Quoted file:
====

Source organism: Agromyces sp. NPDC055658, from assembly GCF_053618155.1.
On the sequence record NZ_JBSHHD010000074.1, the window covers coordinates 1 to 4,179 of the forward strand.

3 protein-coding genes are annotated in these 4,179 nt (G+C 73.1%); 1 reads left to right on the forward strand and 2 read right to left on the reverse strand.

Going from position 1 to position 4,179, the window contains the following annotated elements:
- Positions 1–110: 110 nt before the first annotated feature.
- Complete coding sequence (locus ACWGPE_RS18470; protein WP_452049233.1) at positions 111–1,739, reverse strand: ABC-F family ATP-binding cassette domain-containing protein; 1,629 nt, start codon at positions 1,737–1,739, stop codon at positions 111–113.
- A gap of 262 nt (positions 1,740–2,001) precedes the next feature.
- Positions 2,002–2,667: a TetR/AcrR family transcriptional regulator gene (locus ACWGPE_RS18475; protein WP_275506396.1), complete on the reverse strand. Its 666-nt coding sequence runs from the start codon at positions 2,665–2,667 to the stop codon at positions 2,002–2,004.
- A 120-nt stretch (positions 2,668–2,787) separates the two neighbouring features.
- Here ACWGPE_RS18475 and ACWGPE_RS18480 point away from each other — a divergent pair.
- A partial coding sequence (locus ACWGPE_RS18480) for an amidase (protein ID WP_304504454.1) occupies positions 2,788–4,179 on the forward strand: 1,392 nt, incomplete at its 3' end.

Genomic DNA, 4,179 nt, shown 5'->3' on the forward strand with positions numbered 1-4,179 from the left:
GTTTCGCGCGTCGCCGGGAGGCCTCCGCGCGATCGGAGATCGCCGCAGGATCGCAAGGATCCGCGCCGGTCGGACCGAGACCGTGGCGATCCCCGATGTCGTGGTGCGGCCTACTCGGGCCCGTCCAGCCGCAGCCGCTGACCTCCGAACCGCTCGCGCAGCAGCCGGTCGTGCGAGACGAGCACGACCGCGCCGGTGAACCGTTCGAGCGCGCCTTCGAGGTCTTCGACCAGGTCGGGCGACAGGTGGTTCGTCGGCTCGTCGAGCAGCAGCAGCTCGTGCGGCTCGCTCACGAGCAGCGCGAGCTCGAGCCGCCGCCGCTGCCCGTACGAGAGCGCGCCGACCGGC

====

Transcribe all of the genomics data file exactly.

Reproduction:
Source organism: Agromyces sp. NPDC055658, from assembly GCF_053618155.1.
On the sequence record NZ_JBSHHD010000074.1, the window covers coordinates 1 to 4,179 of the forward strand.

3 protein-coding genes are annotated in these 4,179 nt (G+C 73.1%); 1 reads left to right on the forward strand and 2 read right to left on the reverse strand.

Going from position 1 to position 4,179, the window contains the following annotated elements:
- Positions 1–110: 110 nt before the first annotated feature.
- Complete coding sequence (locus ACWGPE_RS18470; protein WP_452049233.1) at positions 111–1,739, reverse strand: ABC-F family ATP-binding cassette domain-containing protein; 1,629 nt, start codon at positions 1,737–1,739, stop codon at positions 111–113.
- A gap of 262 nt (positions 1,740–2,001) precedes the next feature.
- Positions 2,002–2,667: a TetR/AcrR family transcriptional regulator gene (locus ACWGPE_RS18475; protein WP_275506396.1), complete on the reverse strand. Its 666-nt coding sequence runs from the start codon at positions 2,665–2,667 to the stop codon at positions 2,002–2,004.
- A 120-nt stretch (positions 2,668–2,787) separates the two neighbouring features.
- Here ACWGPE_RS18475 and ACWGPE_RS18480 point away from each other — a divergent pair.
- A partial coding sequence (locus ACWGPE_RS18480) for an amidase (protein ID WP_304504454.1) occupies positions 2,788–4,179 on the forward strand: 1,392 nt, incomplete at its 3' end.

Genomic DNA, 4,179 nt, shown 5'->3' on the forward strand with positions numbered 1-4,179 from the left:
GTTTCGCGCGTCGCCGGGAGGCCTCCGCGCGATCGGAGATCGCCGCAGGATCGCAAGGATCCGCGCCGGTCGGACCGAGACCGTGGCGATCCCCGATGTCGTGGTGCGGCCTACTCGGGCCCGTCCAGCCGCAGCCGCTGACCTCCGAACCGCTCGCGCAGCAGCCGGTCGTGCGAGACGAGCACGACCGCGCCGGTGAACCGTTCGAGCGCGCCTTCGAGGTCTTCGACCAGGTCGGGCGACAGGTGGTTCGTCGGCTCGTCGAGCAGCAGCAGCTCGTGCGGCTCGCTCACGAGCAGCGCGAGCTCGAGCCGCCGCCGCTGCCCGTACGAGAGCGCGCCGACCGGC